The Longmont Symphony Orchestra (LSO) will present a Holiday Concert Sunday, Dec. 13—but not the one they had originally planned.
The LSO previously announced pared-down selections from Handel’s Messiah with four soloists but no chorus as their seasonal offering. That performance was to have been recorded in the Longmont Museum’s Stewart Auditorium and streamed starting at 4 p.m. Sunday, Dec. 13.
With the recent announcement that Boulder County has reached COVID Dial “Red Level: Severe Risk,” Stewart Auditorium became unavailable, and no other acceptable venue for the recording was found.An announcement from the LSO states, “The restrictions made it difficult to find a venue and to safely film the performance with our musicians.”
Consequently, the LSO reluctantly decided Tuesday (Dec. 1) to cancel the performance. Instead, the LSO will present a Holiday Concert featuring pianist Spencer Myer and baritone Mario Diaz-Moresco, from their home in New York City. The performance will include classical song selections by Handel and Schubert, as well as holiday favorites.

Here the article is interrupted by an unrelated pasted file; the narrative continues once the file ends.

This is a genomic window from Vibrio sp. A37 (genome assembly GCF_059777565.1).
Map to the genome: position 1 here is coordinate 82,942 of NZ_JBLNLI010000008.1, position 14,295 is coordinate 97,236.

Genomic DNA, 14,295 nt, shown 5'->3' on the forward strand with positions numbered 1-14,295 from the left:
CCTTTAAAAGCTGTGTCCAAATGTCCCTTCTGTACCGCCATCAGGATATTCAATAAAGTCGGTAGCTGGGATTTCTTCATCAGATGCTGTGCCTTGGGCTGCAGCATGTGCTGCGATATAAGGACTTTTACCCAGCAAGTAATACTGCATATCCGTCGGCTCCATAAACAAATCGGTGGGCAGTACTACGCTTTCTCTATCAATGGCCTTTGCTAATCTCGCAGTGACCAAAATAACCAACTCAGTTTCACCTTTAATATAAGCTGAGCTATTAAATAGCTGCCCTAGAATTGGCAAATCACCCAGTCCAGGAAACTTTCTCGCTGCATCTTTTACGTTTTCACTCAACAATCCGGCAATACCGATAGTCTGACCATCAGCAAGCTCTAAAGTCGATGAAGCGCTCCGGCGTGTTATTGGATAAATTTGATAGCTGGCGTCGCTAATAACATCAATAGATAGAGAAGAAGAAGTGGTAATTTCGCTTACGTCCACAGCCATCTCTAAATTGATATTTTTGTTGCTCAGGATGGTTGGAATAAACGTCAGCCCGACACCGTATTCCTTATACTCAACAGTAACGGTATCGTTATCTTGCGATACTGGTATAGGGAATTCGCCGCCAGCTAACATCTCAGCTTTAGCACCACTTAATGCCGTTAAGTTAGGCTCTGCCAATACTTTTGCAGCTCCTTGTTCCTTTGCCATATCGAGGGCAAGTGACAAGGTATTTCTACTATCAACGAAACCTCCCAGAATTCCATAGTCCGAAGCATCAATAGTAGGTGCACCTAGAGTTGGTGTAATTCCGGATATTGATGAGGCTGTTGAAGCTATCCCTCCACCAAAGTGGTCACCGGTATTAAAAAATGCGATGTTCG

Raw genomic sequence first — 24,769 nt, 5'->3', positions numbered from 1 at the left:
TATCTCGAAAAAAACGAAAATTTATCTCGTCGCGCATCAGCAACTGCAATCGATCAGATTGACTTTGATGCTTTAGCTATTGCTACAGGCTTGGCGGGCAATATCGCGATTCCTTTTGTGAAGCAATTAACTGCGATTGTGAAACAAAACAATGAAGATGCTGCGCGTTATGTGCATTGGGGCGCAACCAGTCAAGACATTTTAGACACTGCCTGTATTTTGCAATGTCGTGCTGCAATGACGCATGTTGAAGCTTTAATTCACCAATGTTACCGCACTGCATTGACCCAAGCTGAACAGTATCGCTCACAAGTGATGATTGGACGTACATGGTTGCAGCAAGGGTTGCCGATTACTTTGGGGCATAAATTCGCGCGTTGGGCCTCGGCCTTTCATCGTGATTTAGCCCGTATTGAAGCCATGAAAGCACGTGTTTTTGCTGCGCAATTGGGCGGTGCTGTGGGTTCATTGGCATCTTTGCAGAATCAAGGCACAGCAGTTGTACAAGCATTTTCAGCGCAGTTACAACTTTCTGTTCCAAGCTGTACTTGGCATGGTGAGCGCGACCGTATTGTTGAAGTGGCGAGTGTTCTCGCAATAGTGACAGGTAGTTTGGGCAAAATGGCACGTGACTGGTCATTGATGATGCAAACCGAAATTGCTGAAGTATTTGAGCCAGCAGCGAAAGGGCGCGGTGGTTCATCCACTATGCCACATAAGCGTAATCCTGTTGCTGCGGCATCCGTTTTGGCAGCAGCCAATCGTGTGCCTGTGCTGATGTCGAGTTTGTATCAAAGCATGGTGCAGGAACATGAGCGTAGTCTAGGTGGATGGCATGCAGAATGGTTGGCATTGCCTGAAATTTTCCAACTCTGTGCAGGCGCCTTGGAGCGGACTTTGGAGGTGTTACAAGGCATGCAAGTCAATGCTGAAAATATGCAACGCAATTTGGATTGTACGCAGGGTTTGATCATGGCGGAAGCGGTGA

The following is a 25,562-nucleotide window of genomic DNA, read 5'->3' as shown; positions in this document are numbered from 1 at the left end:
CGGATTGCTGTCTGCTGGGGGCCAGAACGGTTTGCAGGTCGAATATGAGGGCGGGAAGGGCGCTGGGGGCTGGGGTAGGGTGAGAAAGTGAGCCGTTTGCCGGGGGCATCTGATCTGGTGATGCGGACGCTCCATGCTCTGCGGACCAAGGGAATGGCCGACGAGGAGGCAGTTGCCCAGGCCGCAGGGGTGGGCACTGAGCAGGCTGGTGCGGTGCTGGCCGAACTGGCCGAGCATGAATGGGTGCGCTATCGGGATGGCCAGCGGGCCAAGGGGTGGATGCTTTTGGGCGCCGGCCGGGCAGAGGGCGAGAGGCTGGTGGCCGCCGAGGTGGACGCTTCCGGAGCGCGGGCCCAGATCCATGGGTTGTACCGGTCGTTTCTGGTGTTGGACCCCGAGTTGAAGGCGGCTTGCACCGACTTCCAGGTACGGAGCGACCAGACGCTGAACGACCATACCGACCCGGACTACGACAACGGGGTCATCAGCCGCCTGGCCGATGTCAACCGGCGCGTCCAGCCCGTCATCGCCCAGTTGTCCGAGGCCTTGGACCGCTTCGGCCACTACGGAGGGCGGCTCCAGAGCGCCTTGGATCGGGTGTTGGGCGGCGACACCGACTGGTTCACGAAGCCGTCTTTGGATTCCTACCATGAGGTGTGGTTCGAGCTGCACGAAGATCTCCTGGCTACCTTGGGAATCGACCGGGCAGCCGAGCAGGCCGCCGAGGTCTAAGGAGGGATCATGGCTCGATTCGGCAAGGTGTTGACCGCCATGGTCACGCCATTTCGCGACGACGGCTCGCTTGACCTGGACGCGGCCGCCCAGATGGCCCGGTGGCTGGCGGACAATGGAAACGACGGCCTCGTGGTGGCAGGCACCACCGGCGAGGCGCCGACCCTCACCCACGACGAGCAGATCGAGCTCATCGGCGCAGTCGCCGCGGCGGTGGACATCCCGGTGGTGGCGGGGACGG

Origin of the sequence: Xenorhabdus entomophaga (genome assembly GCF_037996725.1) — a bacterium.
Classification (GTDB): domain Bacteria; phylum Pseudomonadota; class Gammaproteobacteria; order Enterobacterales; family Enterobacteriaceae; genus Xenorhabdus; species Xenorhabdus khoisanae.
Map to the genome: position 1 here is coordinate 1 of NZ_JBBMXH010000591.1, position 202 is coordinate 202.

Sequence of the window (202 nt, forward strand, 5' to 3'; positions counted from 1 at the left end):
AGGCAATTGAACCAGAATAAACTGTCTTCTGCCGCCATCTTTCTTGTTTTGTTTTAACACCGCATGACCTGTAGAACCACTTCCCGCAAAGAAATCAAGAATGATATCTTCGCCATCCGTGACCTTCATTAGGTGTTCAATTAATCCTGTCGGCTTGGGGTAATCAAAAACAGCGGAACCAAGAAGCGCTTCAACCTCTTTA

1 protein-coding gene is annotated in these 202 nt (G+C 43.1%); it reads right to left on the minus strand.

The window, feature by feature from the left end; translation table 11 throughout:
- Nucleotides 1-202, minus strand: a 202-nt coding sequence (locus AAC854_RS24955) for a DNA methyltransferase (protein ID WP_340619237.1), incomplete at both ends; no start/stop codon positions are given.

Their performance will be streamed at the same time as was announced for Messiah—4 p.m. Sunday, Dec. 13. Season tickets for the LSO fall 2020 season and tickets purchased separately for Messiah will be honored for the Myer/Diaz-Moresco concert. For more information, see the LSO Web page.
“Holiday Concert, New York—Longmont” Spencer Myer, piano, and Mario Diaz-Moresco, baritone Available from 4 p.m. Sunday, Dec. 13 Tickets
“Song and Dance in the French Baroque” available online Friday
By Peter Alexander Nov. 18 at 10:45 p.m.
Amanda Balestrieri wanted to bring French Baroque music and dance together to Boulder audiences.